There is a famous saying about Lebanon and Syria, which is ‘one people, two countries’. It is not a Syrian revolution against the government anymore, it is an American-Gulf agenda to destroy Syria because of its continuous support for the resistance that defeated Israel in 2000 and 2006. If Syria would fall, Lebanon would be affected in a negative way immediately. I would love to see the media focus more on the fighters coming from all over the world to combat the Syrian regime. At least Lebanon is on the Syrian borders, but I don’t understand Tunisian, Chechen and Afghani fighters coming to Syria!

Hezbollah started doing politics in the 90s, they have allies in the parliament and have signed an agreement with the biggest Christian party in Lebanon, Michel Aoun’s Free Patriotic Movement. So yes, Hezbollah is not only proficient in fighting with arms but they can do politics as well.

Hezbollah can be a role model in its honesty, transparency and devotion to its cause. Many Hezbollah leaders have martyred sons while other Lebanese leaders’ sons travel abroad to study and to prepare themselves to take over daddy’s leadership.”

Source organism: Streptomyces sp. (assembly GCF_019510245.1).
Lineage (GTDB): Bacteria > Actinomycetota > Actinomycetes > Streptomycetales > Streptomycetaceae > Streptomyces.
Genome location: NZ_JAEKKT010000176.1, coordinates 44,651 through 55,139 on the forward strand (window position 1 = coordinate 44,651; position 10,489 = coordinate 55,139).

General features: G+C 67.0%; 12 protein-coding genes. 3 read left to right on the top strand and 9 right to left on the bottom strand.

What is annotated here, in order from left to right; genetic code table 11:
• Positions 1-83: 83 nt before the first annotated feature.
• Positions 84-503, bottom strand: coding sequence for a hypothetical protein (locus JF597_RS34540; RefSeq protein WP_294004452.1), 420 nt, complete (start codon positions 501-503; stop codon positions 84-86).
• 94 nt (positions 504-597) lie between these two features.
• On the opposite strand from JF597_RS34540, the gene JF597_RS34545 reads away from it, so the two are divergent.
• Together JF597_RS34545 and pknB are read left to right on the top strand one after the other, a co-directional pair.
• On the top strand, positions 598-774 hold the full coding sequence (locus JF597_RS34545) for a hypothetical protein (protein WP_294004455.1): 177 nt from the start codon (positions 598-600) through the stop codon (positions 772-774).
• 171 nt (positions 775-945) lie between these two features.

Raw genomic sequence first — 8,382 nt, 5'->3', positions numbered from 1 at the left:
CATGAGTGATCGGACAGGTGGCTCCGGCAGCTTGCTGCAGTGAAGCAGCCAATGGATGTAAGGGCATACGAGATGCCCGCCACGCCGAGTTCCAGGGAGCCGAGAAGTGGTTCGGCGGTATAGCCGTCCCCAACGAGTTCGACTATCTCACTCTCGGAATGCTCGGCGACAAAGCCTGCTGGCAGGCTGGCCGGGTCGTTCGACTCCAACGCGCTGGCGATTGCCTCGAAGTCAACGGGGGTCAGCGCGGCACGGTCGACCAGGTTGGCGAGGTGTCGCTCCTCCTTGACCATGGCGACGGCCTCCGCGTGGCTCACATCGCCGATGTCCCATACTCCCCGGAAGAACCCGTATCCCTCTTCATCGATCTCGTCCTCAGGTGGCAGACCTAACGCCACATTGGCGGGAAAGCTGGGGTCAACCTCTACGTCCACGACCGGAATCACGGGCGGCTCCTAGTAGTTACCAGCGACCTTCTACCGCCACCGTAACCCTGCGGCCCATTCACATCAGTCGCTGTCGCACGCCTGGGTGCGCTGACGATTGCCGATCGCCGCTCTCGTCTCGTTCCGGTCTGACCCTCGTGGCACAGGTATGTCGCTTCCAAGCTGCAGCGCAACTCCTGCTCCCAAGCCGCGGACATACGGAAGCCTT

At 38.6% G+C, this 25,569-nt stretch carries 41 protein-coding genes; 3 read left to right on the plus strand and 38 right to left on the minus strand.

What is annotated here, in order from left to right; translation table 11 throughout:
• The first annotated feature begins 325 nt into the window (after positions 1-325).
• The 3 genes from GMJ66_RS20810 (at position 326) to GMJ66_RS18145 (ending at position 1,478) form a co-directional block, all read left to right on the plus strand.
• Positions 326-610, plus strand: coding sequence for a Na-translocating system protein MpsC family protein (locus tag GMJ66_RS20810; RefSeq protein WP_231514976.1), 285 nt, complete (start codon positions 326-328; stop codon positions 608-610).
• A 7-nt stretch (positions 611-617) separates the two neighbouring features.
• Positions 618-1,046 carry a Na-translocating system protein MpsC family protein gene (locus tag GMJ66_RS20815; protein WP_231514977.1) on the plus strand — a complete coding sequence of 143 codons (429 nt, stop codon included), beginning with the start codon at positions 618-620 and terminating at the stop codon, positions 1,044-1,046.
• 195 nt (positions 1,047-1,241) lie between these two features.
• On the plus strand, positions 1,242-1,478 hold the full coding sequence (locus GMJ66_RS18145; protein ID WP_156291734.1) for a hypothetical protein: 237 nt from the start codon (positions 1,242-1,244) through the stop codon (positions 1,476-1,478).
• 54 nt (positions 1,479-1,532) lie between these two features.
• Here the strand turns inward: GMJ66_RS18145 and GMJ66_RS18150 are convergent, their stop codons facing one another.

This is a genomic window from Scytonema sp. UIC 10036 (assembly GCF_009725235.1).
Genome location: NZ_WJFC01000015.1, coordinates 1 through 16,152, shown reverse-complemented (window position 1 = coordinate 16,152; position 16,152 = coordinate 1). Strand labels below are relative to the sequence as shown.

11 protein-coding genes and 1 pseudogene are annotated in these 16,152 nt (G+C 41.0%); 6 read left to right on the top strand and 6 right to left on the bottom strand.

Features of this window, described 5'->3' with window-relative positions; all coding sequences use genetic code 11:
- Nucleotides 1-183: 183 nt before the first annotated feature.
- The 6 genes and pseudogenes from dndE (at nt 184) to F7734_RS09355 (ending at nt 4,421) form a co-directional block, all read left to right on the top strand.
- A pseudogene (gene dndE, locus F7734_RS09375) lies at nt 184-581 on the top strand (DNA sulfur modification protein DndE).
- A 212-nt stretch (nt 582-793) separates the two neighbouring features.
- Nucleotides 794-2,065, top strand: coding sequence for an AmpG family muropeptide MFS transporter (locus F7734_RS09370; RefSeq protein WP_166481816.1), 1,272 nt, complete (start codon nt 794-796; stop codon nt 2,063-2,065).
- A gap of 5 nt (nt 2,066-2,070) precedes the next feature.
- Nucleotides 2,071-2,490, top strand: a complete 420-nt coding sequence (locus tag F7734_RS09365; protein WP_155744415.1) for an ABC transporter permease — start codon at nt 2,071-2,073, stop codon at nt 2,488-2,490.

Sana’a, 20

“My name is Sana’a, I am 20 years old and I am a student. I am a non-religious Muslim with a Christian mother; my hobbies are reading, listening to music and I have an obsession with the “Friends” series.

I am an anti-Zionist, anti-imperialist and I lean towards left-wing politics. Resistance is like a religion to me that I worship. I believe in the pride of all of Lebanon, not only of South Lebanon.

“I do not wear the Hijab but I respect the women who do…The reason why I don’t wear it is because I am not very religious, nothing more, nothing less.”

I am not a member of Hezbollah and I don’t call myself a sympathizer. Hezbollah are my people; the fighters are my cousins, my brothers, my children, my family’s friends. They are not foreigners, they belong to this country, they are the sons of this country. One cannot ask who are Hezbollah because we all are Hezbollah.

Hezbollah are our liberators and they are also our protector against the continuous Israeli aggression. Hezbollah gives us a sense of security.